I was recently going through some pictures from a 2003 trip to Munich and stumbled upon something that made me smile. I hadn’t thought about this strange and befuddling travel experience in a long time and was thrilled to have rediscovered it. I imagine that most people feel the same sense of confusion and amusement when reflecting on ZAM, the Zentrum fur Aussergewohnliche Museen (Center for Unusual Museums).
I first learned of ZAM while reading through the Let’s Go Guide for Germany, a series I still use to find unique experiences. Normally I would have been infuriated at any guide book that directed me to a place as bad as ZAM, but ultimately what made the Zentrum a truly great museum was its shear ridiculousness.
The Center for Unusual Museums was a collection of six smaller museums. The collections finding a final resting place, almost like the Island of Misfit Toys were the:
I’m not sure why or how an individual would ever begin the process of collecting such useless and disparate assemblages of junk, but the curators, and I use that term as loosely as possible, were quite serious in their organization of these artifacts.
We spent about 45-minutes touring the exhibits, mostly because the curator was hovering about 3 feet away at all times. Through stifled laughs we feigned interest in the collection of chamber pots, shuddering to wonder when they had last been cleaned.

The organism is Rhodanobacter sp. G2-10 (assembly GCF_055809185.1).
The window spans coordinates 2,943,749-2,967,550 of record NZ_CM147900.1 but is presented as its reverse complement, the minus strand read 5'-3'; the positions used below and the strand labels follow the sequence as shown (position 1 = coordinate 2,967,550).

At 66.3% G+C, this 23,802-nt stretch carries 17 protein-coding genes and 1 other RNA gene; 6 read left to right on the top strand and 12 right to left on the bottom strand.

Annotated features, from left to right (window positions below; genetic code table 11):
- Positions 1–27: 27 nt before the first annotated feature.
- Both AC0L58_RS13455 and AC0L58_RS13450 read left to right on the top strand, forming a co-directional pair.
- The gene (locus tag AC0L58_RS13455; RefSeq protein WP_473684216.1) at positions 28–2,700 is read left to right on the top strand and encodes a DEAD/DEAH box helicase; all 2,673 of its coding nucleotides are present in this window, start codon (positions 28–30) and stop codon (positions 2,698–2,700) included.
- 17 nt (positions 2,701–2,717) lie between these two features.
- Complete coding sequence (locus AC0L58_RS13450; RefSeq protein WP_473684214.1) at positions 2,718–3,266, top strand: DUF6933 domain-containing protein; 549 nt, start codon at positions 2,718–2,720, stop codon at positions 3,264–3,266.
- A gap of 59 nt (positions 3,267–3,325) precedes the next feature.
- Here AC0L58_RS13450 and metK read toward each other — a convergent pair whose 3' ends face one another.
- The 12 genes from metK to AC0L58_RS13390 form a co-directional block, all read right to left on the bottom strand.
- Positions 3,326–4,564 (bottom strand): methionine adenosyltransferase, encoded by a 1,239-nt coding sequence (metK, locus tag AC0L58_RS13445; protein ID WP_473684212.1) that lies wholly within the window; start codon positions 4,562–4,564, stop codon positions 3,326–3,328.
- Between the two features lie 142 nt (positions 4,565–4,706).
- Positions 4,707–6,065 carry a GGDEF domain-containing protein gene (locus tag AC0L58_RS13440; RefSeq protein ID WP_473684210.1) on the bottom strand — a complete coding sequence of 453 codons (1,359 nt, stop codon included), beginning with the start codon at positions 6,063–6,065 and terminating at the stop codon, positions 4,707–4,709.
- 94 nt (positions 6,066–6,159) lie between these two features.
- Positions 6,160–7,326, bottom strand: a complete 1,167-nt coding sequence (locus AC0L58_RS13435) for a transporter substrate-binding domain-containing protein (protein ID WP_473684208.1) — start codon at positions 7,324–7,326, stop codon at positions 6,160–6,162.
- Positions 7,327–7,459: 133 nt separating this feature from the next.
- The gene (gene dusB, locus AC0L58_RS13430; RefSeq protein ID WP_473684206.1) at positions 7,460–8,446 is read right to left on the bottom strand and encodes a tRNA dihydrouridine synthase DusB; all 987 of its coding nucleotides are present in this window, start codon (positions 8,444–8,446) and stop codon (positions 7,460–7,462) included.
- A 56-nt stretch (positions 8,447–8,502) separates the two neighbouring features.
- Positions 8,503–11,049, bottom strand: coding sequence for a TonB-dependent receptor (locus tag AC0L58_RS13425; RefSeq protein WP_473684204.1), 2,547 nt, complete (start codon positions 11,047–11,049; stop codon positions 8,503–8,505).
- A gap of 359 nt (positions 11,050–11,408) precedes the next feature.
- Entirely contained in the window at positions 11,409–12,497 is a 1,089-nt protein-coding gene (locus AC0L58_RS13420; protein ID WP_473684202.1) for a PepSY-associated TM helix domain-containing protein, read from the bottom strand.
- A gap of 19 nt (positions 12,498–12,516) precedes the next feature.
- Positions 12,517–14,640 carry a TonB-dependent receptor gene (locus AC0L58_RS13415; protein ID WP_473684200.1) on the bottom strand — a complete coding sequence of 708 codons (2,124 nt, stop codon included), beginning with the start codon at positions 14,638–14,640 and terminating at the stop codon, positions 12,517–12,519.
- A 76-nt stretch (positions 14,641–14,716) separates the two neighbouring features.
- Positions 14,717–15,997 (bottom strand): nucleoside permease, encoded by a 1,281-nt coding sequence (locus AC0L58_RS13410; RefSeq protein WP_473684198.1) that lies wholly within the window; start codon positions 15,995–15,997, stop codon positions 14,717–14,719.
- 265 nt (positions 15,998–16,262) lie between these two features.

The Easter Bunny Museum was kind of cute and mildly interesting, but I’m still not sure why the Empty Perfume Bottle Museum was there at all. Sadly, the Padlock Museum was closed and the Toy Car Museum kept our interest for almost 10 minutes.
From an American point of view, the Sisi Museum (Elisabeth of Bavaria, Empress of Austria) was the most confusing, although had we been Bavarian I suppose it would have made more sense. After our tour, we walked a few blocks away to the Hofbrauhaus for a much needed beer and some laughs.
In retrospect, as bad as this museum was, it remains one of those unique travel memories that stay with you forever. When you travel it’s not the expected things that mean the most, it is the truly bizarre and unexpected that make the adventure worthwhile.
I wish everyone could have the opportunity to experience the sheer joy of witnessing the oddities at ZAM, but sadly this misfit museum closed in 2006. With its closing, visitors to Munich have one less chance to experience their own strange travel moment and instead are relegated to the more conventional tourist attractions. Scores of these institutions exist around the world, but as they fail in the face of homogenized tourism, the world becomes a little less interesting.
Have you found something truly odd and bizarre on your travels? Let me know what it is!